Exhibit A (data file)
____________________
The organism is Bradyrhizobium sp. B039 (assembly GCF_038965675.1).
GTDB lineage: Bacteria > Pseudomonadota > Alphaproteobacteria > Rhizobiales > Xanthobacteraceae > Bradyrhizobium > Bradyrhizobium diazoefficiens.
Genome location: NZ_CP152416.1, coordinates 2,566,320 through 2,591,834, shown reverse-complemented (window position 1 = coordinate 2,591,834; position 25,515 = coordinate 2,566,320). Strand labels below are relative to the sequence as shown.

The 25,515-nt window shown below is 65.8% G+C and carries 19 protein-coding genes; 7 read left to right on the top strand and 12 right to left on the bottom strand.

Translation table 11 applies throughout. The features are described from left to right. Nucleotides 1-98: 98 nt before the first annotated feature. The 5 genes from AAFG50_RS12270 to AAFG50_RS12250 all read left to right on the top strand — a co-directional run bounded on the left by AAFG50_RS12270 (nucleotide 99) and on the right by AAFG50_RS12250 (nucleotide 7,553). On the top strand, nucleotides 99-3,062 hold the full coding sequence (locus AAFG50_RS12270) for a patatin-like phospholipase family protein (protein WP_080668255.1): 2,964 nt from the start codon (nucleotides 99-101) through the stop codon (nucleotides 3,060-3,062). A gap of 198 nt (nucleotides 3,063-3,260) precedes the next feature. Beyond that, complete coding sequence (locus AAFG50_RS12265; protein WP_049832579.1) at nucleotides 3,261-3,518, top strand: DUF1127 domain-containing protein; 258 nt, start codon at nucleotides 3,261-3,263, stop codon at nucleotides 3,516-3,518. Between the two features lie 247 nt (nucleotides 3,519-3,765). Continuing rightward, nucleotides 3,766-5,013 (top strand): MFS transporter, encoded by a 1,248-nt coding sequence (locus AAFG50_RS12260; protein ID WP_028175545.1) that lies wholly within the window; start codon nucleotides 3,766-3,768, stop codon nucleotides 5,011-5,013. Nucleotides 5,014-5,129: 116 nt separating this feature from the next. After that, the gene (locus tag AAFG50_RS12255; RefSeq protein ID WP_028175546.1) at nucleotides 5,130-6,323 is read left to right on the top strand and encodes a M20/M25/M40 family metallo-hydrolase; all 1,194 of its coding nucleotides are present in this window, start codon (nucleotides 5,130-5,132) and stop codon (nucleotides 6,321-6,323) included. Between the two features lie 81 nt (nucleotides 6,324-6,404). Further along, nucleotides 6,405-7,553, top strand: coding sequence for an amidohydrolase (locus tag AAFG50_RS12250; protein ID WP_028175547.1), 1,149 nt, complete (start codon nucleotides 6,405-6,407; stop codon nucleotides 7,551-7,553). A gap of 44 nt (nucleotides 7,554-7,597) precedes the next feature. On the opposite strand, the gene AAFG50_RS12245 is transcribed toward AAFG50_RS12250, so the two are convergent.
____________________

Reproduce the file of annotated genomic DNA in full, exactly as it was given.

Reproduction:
The organism is Bradyrhizobium sp. B039 (assembly GCF_038965675.1).
GTDB lineage: Bacteria > Pseudomonadota > Alphaproteobacteria > Rhizobiales > Xanthobacteraceae > Bradyrhizobium > Bradyrhizobium diazoefficiens.
Genome location: NZ_CP152416.1, coordinates 2,566,320 through 2,591,834, shown reverse-complemented (window position 1 = coordinate 2,591,834; position 25,515 = coordinate 2,566,320). Strand labels below are relative to the sequence as shown.

The 25,515-nt window shown below is 65.8% G+C and carries 19 protein-coding genes; 7 read left to right on the top strand and 12 right to left on the bottom strand.

Translation table 11 applies throughout. The features are described from left to right. Nucleotides 1-98: 98 nt before the first annotated feature. The 5 genes from AAFG50_RS12270 to AAFG50_RS12250 all read left to right on the top strand — a co-directional run bounded on the left by AAFG50_RS12270 (nucleotide 99) and on the right by AAFG50_RS12250 (nucleotide 7,553). On the top strand, nucleotides 99-3,062 hold the full coding sequence (locus AAFG50_RS12270) for a patatin-like phospholipase family protein (protein WP_080668255.1): 2,964 nt from the start codon (nucleotides 99-101) through the stop codon (nucleotides 3,060-3,062). A gap of 198 nt (nucleotides 3,063-3,260) precedes the next feature. Beyond that, complete coding sequence (locus AAFG50_RS12265; protein WP_049832579.1) at nucleotides 3,261-3,518, top strand: DUF1127 domain-containing protein; 258 nt, start codon at nucleotides 3,261-3,263, stop codon at nucleotides 3,516-3,518. Between the two features lie 247 nt (nucleotides 3,519-3,765). Continuing rightward, nucleotides 3,766-5,013 (top strand): MFS transporter, encoded by a 1,248-nt coding sequence (locus AAFG50_RS12260; protein ID WP_028175545.1) that lies wholly within the window; start codon nucleotides 3,766-3,768, stop codon nucleotides 5,011-5,013. Nucleotides 5,014-5,129: 116 nt separating this feature from the next. After that, the gene (locus tag AAFG50_RS12255; RefSeq protein ID WP_028175546.1) at nucleotides 5,130-6,323 is read left to right on the top strand and encodes a M20/M25/M40 family metallo-hydrolase; all 1,194 of its coding nucleotides are present in this window, start codon (nucleotides 5,130-5,132) and stop codon (nucleotides 6,321-6,323) included. Between the two features lie 81 nt (nucleotides 6,324-6,404). Further along, nucleotides 6,405-7,553, top strand: coding sequence for an amidohydrolase (locus tag AAFG50_RS12250; protein ID WP_028175547.1), 1,149 nt, complete (start codon nucleotides 6,405-6,407; stop codon nucleotides 7,551-7,553). A gap of 44 nt (nucleotides 7,554-7,597) precedes the next feature. On the opposite strand, the gene AAFG50_RS12245 is transcribed toward AAFG50_RS12250, so the two are convergent.